There is one other aspect of this dichotomy that bears discussion. Most states maintain a guarantee fund which protects policyholders insured in the admitted markets from company failures. So if the admitted company insuring a party goes bankrupt, the state fund will step in and take over management of all claims and for policies that had per claim limit of, for example $1,000,000, the state will provide protection of approximately $300,000-$400,000. For an insured in that position, that is good news and bad news: good news because there is some coverage where there otherwise could be none; and, bad news because history has shown that state management of these claims is simply an effort to close down a bad situation and many cases that would have been defended by a solvent insurance company and won, are settled at the per claim cap and besmirch the insured’s claims record. And where does this guarantee fund money come from? It is taxed against the remaining admitted insurers in the state selling that line of insurance. So even though they behaved responsibly, they bear the cost of the irresponsible behavior of the insolvent insurance company that was their competitor.

The disinclination to participate in these guarantee funds is one of the primary considerations for many companies who elect surplus lines status. At the end of the day, they do not mind sharpening their pencils and offering competitive rates to prospects that deserve it, but if they operate lean, they don’t want the state coming with its hands out for millions of dollars to cover the behavior of companies that acted irresponsibly. The second motivating consideration is that surplus lines companies are confident in their abilities to underwrite risk responsibly while still fashioning flexible coverages that may not be available from admitted carriers, coverages for such exposures as HIPPA, Directors and Officers and Cyber losses.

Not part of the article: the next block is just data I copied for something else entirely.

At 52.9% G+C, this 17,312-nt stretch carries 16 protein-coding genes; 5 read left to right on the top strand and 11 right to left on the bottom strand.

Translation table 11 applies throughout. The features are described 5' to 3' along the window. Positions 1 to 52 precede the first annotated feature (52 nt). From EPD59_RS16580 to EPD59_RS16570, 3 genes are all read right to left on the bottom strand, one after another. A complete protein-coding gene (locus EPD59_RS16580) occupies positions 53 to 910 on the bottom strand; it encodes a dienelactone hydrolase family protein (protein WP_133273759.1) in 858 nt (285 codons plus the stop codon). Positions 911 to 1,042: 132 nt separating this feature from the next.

So what’s the best way to insure, admitted or surplus? The answer is simpler than it seems. Healthcare professionals should get quotes from both markets and should assure that quotes are presented only by companies with high ratings of “A-Excellent” or better from A. M. Best, the nation’s oldest and most respected insurance company rating service. Certainly, A. M. Best has called some wrong, but it remains the best and most reliable rating service and there are many services that give high rating to companies whose financials and experience do not warrant a good rating. If a company has no A. M. Best rating or a rating below “A-“ the insured is accepting significant risk and should decline those offers. I would say the same for admitted companies, even though they are approved by the state.

Secondly, the brokers presenting the admitted and surplus lines products should be asked to make a written comparison of the differences in price, ratings and policy terms offered by all companies being considered. Also, determine which attorneys the companies will use to defend you. Make sure they are recognized in the field. If, as a customer, you see greater value offered by a highly rated surplus lines company, you should not hesitate to go that route.